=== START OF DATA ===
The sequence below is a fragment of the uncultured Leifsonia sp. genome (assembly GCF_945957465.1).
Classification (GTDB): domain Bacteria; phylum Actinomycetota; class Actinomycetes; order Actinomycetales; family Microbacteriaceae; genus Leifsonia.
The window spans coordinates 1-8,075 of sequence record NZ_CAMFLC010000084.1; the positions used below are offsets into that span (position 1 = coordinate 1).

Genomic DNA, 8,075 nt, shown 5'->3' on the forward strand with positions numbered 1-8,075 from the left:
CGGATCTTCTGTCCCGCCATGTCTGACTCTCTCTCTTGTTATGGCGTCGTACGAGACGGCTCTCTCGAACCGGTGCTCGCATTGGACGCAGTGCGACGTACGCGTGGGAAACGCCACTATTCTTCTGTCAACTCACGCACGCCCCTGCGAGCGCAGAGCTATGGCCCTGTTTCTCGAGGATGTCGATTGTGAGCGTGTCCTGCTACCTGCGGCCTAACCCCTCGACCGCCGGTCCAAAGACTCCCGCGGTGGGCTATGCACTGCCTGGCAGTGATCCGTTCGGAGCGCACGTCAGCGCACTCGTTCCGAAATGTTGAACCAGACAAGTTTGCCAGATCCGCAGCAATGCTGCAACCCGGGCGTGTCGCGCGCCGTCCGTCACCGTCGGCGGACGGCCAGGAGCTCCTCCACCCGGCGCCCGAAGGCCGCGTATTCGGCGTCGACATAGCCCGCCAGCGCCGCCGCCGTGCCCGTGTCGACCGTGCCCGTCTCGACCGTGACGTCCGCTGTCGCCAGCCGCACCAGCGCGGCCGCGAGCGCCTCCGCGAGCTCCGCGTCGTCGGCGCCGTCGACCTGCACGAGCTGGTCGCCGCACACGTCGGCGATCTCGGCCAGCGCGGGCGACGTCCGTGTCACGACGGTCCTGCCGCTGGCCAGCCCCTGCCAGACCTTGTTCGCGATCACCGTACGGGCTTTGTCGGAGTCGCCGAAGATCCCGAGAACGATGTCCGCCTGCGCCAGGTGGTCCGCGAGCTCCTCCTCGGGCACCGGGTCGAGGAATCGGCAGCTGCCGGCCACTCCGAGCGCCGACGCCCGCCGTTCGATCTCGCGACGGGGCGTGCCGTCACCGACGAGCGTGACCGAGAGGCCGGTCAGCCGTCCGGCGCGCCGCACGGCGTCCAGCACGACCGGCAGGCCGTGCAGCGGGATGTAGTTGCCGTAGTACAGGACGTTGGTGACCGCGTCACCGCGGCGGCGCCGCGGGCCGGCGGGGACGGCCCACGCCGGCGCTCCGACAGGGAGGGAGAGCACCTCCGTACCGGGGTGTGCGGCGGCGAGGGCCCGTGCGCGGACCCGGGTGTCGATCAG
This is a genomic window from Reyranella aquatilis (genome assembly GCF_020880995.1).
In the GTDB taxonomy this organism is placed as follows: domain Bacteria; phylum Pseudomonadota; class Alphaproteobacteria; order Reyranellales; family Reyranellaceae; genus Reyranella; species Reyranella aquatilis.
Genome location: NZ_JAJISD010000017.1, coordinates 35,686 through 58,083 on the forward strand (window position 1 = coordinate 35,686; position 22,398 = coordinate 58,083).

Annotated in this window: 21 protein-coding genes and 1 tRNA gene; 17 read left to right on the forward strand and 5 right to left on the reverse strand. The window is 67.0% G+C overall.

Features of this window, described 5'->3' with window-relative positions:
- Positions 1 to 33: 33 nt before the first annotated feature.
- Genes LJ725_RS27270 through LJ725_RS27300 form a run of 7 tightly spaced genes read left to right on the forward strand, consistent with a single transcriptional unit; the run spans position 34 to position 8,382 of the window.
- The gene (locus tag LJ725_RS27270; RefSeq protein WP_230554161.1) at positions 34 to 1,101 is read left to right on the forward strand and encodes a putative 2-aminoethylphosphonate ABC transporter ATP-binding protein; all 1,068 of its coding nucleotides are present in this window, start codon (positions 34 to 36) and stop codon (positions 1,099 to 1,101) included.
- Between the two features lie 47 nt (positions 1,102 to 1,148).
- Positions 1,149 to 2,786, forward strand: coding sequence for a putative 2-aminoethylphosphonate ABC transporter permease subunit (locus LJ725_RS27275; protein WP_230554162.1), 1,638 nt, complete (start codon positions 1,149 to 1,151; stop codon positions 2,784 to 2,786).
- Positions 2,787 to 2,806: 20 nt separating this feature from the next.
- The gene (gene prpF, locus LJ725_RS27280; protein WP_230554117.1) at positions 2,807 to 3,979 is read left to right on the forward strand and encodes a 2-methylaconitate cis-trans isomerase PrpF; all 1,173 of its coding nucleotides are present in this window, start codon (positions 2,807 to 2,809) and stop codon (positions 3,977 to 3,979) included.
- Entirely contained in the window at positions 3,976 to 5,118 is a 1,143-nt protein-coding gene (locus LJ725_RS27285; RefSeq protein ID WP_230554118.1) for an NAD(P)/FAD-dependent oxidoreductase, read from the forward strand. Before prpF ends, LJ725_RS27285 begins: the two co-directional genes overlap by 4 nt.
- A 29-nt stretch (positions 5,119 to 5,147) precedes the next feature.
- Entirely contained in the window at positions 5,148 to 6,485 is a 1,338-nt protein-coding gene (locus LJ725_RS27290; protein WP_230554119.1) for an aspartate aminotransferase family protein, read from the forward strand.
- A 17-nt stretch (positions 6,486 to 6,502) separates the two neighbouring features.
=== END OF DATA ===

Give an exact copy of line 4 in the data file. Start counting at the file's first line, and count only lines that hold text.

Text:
Genomic DNA, 8,075 nt, shown 5'->3' on the forward strand with positions numbered 1-8,075 from the left: